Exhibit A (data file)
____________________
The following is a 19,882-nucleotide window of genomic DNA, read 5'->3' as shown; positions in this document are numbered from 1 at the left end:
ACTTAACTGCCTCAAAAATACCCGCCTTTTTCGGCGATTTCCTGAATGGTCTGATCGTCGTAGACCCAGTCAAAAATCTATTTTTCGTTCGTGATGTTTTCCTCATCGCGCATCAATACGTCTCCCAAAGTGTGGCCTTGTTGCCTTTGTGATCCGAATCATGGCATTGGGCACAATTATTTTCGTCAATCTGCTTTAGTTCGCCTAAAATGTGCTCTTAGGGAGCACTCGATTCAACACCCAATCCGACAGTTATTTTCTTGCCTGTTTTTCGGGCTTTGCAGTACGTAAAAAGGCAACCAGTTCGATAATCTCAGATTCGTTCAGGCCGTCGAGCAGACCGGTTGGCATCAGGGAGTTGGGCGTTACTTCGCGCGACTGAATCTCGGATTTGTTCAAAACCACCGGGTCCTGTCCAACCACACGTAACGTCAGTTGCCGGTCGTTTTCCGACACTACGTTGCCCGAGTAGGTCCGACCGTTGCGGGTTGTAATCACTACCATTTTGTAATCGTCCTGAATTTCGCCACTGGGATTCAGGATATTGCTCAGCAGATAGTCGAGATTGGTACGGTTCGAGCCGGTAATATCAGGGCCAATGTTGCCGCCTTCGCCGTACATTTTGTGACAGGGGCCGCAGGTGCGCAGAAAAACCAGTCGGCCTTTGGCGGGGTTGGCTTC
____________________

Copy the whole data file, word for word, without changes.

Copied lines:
The following is a 19,882-nucleotide window of genomic DNA, read 5'->3' as shown; positions in this document are numbered from 1 at the left end:
ACTTAACTGCCTCAAAAATACCCGCCTTTTTCGGCGATTTCCTGAATGGTCTGATCGTCGTAGACCCAGTCAAAAATCTATTTTTCGTTCGTGATGTTTTCCTCATCGCGCATCAATACGTCTCCCAAAGTGTGGCCTTGTTGCCTTTGTGATCCGAATCATGGCATTGGGCACAATTATTTTCGTCAATCTGCTTTAGTTCGCCTAAAATGTGCTCTTAGGGAGCACTCGATTCAACACCCAATCCGACAGTTATTTTCTTGCCTGTTTTTCGGGCTTTGCAGTACGTAAAAAGGCAACCAGTTCGATAATCTCAGATTCGTTCAGGCCGTCGAGCAGACCGGTTGGCATCAGGGAGTTGGGCGTTACTTCGCGCGACTGAATCTCGGATTTGTTCAAAACCACCGGGTCCTGTCCAACCACACGTAACGTCAGTTGCCGGTCGTTTTCCGACACTACGTTGCCCGAGTAGGTCCGACCGTTGCGGGTTGTAATCACTACCATTTTGTAATCGTCCTGAATTTCGCCACTGGGATTCAGGATATTGCTCAGCAGATAGTCGAGATTGGTACGGTTCGAGCCGGTAATATCAGGGCCAATGTTGCCGCCTTCGCCGTACATTTTGTGACAGGGGCCGCAGGTGCGCAGAAAAACCAGTCGGCCTTTGGCGGGGTTGGCTTC